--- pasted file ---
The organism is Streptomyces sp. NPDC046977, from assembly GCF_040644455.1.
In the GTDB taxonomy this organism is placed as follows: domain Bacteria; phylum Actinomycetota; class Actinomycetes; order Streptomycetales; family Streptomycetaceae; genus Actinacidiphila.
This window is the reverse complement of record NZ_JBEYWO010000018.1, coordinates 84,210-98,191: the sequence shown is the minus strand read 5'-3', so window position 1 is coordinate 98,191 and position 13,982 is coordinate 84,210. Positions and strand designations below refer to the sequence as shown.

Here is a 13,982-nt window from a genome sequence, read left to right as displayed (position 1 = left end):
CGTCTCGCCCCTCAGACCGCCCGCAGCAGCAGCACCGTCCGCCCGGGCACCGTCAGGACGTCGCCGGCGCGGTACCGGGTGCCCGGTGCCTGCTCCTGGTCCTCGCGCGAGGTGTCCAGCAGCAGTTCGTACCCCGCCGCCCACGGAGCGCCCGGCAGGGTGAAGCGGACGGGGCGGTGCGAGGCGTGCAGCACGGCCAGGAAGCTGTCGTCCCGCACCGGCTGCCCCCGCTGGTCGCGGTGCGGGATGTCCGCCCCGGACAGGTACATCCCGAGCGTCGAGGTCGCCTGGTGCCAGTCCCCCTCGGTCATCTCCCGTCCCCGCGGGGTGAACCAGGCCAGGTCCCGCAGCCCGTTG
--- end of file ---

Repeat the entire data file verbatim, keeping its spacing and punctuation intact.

The organism is Streptomyces sp. NPDC046977, from assembly GCF_040644455.1.
In the GTDB taxonomy this organism is placed as follows: domain Bacteria; phylum Actinomycetota; class Actinomycetes; order Streptomycetales; family Streptomycetaceae; genus Actinacidiphila.
This window is the reverse complement of record NZ_JBEYWO010000018.1, coordinates 84,210-98,191: the sequence shown is the minus strand read 5'-3', so window position 1 is coordinate 98,191 and position 13,982 is coordinate 84,210. Positions and strand designations below refer to the sequence as shown.

Here is a 13,982-nt window from a genome sequence, read left to right as displayed (position 1 = left end):
CGTCTCGCCCCTCAGACCGCCCGCAGCAGCAGCACCGTCCGCCCGGGCACCGTCAGGACGTCGCCGGCGCGGTACCGGGTGCCCGGTGCCTGCTCCTGGTCCTCGCGCGAGGTGTCCAGCAGCAGTTCGTACCCCGCCGCCCACGGAGCGCCCGGCAGGGTGAAGCGGACGGGGCGGTGCGAGGCGTGCAGCACGGCCAGGAAGCTGTCGTCCCGCACCGGCTGCCCCCGCTGGTCGCGGTGCGGGATGTCCGCCCCGGACAGGTACATCCCGAGCGTCGAGGTCGCCTGGTGCCAGTCCCCCTCGGTCATCTCCCGTCCCCGCGGGGTGAACCAGGCCAGGTCCCGCAGCCCGTTG